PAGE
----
Review: Raymond Moody’s Blues

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In 1975, the Dutch artist Bas Jan Ader sailed out to sea in a tiny sailboat and was never seen again. 10 months later, his boat was found submerged off the coast of Ireland; his body never turned up. He titled the performance art piece In Search of the Miraculous. That same year, American psychologist Raymond Moody coined the term ‘near-death experience.’

A year prior, Friedrich Kunath spent his first hour on earth in Chemnitz, Germany. More than 30 years since Ader’s final disappearing act, Kunath’s first solo exhibition in a UK public gallery – fittingly titled Raymond Moody’s Blues – is currently on display at Modern Art Oxford. 

The protagonist at the heart of the installation and accompanying short film, You Go Your Way and I’ll Go Crazy (2012) is an ageing LA artist whose life in a state known for its materialism, perennial sunshine and endless downtime begins to unravel, leaving him as emotionally adrift as Ader’s lost boat.

For Kunath, who moved from Germany to LA to live and work fulltime, feelings of displacement and loss strike particularly close to his own artistic path. In this large-scale exhibit, he plays with the notion of what he refers to as “sad optimism,” or the discovery of life after death – of a relationship, of a connection to one’s home, of a former self – and the seemingly quotidian objects that become infused with nostalgia after they, too, become displaced.

Upon entering the space, the senses become engaged by various stimuli, from dark piano chords to the feel of walking on bright green tennis turf, subtly transporting the viewer into Kunath’s world where any boundaries between conventionally “happy” and “sad” emotions begin to blur. His melding of mediums, from audio and film to sculpture and painting, complement one another and enhance the melancholy mood that permeates the space; yet each piece also stands alone, largely due to their memorable titles. A rainbow-striped sweater stretches from one black chair to another, the fabric reaching like a long arm to hold hands with the other side: this is The Closest We Will Ever Be. A pair of lifesized, scuffed-up loafers, one weighed down with sand, the other holding an oversized orange with a carved leering face, appear to have trudged many miles before settling: this is Honey, I’m Home (Orange).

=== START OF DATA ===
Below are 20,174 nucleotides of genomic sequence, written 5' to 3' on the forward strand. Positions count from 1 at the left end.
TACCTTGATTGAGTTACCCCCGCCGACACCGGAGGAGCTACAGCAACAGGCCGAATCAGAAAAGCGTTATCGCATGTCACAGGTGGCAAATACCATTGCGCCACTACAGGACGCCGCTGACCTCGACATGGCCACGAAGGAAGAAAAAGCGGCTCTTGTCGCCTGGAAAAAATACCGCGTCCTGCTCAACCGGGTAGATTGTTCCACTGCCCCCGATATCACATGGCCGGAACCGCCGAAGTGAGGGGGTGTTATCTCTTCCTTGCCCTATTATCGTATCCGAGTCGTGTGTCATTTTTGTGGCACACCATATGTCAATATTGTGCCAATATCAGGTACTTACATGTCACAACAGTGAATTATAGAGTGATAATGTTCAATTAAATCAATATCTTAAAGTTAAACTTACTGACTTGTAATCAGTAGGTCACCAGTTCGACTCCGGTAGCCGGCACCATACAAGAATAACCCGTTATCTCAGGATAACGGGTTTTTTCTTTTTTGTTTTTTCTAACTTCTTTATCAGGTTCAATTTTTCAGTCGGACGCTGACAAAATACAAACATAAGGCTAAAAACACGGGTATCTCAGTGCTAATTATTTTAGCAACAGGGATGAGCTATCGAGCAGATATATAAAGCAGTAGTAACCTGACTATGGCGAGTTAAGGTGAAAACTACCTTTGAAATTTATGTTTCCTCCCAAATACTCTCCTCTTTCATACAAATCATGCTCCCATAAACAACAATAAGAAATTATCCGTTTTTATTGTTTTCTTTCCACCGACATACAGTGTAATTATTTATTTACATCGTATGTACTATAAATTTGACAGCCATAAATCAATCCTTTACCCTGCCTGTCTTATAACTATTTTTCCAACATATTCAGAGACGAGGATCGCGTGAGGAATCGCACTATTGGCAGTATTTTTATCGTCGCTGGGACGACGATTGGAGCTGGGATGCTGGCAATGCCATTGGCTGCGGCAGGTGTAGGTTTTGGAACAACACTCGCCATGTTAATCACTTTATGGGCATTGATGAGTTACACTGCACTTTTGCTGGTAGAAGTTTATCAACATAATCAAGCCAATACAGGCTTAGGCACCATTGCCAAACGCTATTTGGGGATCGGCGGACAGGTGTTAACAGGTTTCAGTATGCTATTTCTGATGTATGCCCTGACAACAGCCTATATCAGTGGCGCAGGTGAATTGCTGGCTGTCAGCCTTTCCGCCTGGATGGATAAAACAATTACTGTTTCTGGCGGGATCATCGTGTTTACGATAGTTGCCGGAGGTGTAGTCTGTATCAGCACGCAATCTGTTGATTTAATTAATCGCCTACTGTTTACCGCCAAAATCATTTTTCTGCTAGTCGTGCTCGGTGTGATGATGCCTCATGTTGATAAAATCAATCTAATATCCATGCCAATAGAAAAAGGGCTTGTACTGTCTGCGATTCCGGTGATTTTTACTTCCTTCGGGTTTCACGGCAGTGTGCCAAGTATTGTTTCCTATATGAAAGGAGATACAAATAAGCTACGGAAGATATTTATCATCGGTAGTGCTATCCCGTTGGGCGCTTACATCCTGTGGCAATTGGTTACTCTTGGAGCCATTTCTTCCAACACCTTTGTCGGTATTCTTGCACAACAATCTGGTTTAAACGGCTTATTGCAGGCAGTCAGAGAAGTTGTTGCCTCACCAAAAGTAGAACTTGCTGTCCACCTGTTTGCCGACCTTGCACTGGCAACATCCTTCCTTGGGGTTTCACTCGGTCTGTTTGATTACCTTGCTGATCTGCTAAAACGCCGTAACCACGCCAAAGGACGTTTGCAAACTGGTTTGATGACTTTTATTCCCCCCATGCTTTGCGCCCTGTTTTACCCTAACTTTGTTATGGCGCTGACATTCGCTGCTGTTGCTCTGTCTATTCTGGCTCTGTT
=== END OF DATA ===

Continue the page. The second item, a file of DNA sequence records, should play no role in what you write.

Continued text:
Clear connections between the mishmash of things animate and inanimate – What A Difference It Makes When It Doesn’t Make Any Difference Anymore features two otters with human feet laying on either side of Barbara Streisand’s People vinyl record, each clutching a tennis ball – do not necessarily emerge upon first glance. But look closer: what appears to be a conglomeration of random images, strange figures, and cheap objects starts to feel more like a garage sale of the protagonist’s (perhaps the artist’s?) mind, cluttered with memories of both the bitter and sweet variety.

Kunath also celebrates the tiny fragments of one’s childhood that often get pushed to the side upon entering the Adult World: helium balloon strings, leftover from a birthday party, and black-and-white home video footage both find a place here. The comical converses with more macabre juxtapositions, such as Albrecht Dürer’s Melencolia I balanced on the nose of a performing seal. On the oil, acrylic, and colored pencil mural Life After Life, swaying palms and a perfectly blue sky are overlaid by doodles, transforming them into narratives subject to each viewer’s wandering associations: Rodin’s despondent Thinker sitting atop a globe, a midnight bicycle ride, an overflowing bathtub.

The middle gallery plays Kunath’s 17-minute film You Go Your Way and I’ll Go Crazy, reintroducing familiar images (plastic fruit and tennis courts all make an appearance) before an LA backdrop. A haunting string score by the Calder Quartet in collaboration with Kunath supplies a dynamism to even the quietest moments. While the loose plot works in tandem with the physical aspects of the exhibition, it does not tie up all the loose knots. The film – and the exhibition in its entirety – works precisely because Kunath does not instill in his audience a hard-and-fast sense of pity for the artist: we don’t know, may never know, as he bobs along on his sailboat, whether he revels in the quiet solitude or laments it. Kunath suggests that the answer, if any exists, is a bit of both.

Thanks to Nick Wood at Modern Art Oxford for providing insight into the exhibition and Bas Jan Ader. Raymond Moody’s Blues is on until 17th November at MAO. Admission is free.

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